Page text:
The latest from Harvard

Harvard University’s admission that it lost $8 billion from its $36 billion
endowment fund, as staggering as it sounds, may grossly underestimate the true magnitude of the
loss between from July 1 through Oct. 31 2008.  According to a source close the Harvard
Management Corporation (HMC), which runs the fund for Harvard, the  loss is closer to $18
billion if the losses on the fund’s illiquid investment are realistically appraised.

That’s Edward Jay Epstein, via Megan McArdle.  As Megan points out, no one should be surprised by this and in fact I would be surprised if that were the full extent of the damage.

Comments

Whoops.

Well, that's an unfortunate development for higher education in the US!
At any rate, they're still way ahead of where they were in '90.

Don't forget that November wasn't a great month either (S&P500 -7.49%).

Higher ed is the next bubble to pop. After all, it got inflated by the same forces that pumped the housing bubble: overly easy credit, the idea that "more is always better" among politicians, and a perception that no matter how expensive it is, the cost is always justified by eventual gains in the market.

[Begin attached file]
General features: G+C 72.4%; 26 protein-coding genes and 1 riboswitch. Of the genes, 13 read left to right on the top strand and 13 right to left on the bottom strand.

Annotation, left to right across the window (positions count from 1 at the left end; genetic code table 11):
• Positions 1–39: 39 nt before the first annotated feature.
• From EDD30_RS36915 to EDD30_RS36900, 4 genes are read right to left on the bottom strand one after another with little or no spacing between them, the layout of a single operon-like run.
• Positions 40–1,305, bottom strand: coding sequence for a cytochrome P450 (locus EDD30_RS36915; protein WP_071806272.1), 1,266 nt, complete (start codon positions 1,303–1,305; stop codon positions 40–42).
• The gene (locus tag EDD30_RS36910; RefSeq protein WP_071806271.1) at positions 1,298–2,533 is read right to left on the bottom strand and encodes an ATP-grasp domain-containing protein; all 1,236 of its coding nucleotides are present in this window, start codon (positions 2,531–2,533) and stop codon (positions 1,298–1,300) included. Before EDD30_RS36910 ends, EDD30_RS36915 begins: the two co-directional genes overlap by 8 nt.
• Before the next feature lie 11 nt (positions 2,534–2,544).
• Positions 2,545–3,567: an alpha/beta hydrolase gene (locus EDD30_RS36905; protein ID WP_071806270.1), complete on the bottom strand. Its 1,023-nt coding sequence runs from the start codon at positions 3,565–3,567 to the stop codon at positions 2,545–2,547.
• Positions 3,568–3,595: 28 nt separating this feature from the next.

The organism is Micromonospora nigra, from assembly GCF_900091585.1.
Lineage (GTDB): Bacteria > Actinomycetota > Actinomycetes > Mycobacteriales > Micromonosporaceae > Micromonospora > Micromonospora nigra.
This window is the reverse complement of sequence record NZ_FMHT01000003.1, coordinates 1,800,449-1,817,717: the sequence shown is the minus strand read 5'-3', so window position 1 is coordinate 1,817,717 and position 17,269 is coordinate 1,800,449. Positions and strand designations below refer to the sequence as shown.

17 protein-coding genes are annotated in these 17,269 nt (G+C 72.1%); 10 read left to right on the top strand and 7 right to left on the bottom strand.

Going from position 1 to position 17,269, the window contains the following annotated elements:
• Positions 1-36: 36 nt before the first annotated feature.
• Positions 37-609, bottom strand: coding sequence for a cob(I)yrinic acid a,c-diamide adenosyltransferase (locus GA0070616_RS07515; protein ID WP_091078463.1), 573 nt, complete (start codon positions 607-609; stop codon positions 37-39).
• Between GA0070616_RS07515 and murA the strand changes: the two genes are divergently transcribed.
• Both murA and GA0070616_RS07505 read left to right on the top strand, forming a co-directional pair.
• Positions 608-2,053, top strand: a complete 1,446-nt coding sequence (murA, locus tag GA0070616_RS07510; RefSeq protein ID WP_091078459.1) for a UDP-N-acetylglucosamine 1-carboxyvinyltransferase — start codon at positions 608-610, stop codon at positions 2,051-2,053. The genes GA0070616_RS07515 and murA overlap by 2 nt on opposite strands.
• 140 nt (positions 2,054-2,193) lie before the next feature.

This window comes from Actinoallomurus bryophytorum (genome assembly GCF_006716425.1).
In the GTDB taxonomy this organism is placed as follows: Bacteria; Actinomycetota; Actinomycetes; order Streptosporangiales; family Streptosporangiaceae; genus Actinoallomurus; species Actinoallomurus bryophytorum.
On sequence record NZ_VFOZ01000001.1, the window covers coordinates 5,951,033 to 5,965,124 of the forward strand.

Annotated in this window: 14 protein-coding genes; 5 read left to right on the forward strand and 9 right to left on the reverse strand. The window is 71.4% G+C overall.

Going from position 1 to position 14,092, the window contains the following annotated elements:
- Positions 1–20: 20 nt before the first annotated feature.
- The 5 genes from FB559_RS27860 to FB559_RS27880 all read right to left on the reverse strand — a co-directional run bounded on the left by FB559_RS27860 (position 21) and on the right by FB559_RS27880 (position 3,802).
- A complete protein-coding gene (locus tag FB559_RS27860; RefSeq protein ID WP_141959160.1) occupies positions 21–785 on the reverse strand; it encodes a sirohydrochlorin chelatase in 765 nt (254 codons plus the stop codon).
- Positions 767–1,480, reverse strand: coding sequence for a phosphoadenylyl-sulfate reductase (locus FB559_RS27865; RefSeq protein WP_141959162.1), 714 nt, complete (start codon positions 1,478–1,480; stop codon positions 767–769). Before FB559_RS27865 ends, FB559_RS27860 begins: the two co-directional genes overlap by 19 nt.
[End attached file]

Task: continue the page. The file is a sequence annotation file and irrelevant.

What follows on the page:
Seems to me, if Obama really wanted to spread the wealth, he'd get rid of the ridiculous tax exemption for colleges and universities. These organizations have all sorts of subsidies, exemptions and grants and they still keep crying poverty. Time to acknowledge the post secondary pedigree industry is a BUSINESS that needs to pay its fair share.

higher ed produces illiquid and non-fungible "assets". that is its primary purpose.

Deal.

Then we can talk about them also losing their government funding. I mean, if you want to be all evenhanded about it...

So, in terms of teaching the students how to manage money, a Harvard MBA was not much better than any other? Seeing how generally Finance PhD students run these funds, they either must not have known to call their cronies at Goldman Sachs before the meltdown, or all of these MBA programs are flawed.

As mangers in many family offices and endowment funds seem to have forgotten, the proper mangemjent valuation of an endowment fund is the present value (in real terms)of its expected future income stream. The mark to market valuations which were the boast of people around Harvard Management Corporation were and are irrelevant to how well they are doing their job.

Were I one of Greg Mankew's Harvard colleagues, I would be disturbed if the endowment fund managers are letting out no leaks about the effect of the crash on future income.

How about this: colleges and universities get to lose their tax-exempt status if churches,
think-tanks and "non-profit" lobbying organizations lose theirs. Deal?

Kinda sensitive, eh Ricardo?

In any case, you can't have "separation of church and state", if they are taxed.

As long as churches aren't taxed *more* that doesn't really make sense.

F*ck Megan McArdle

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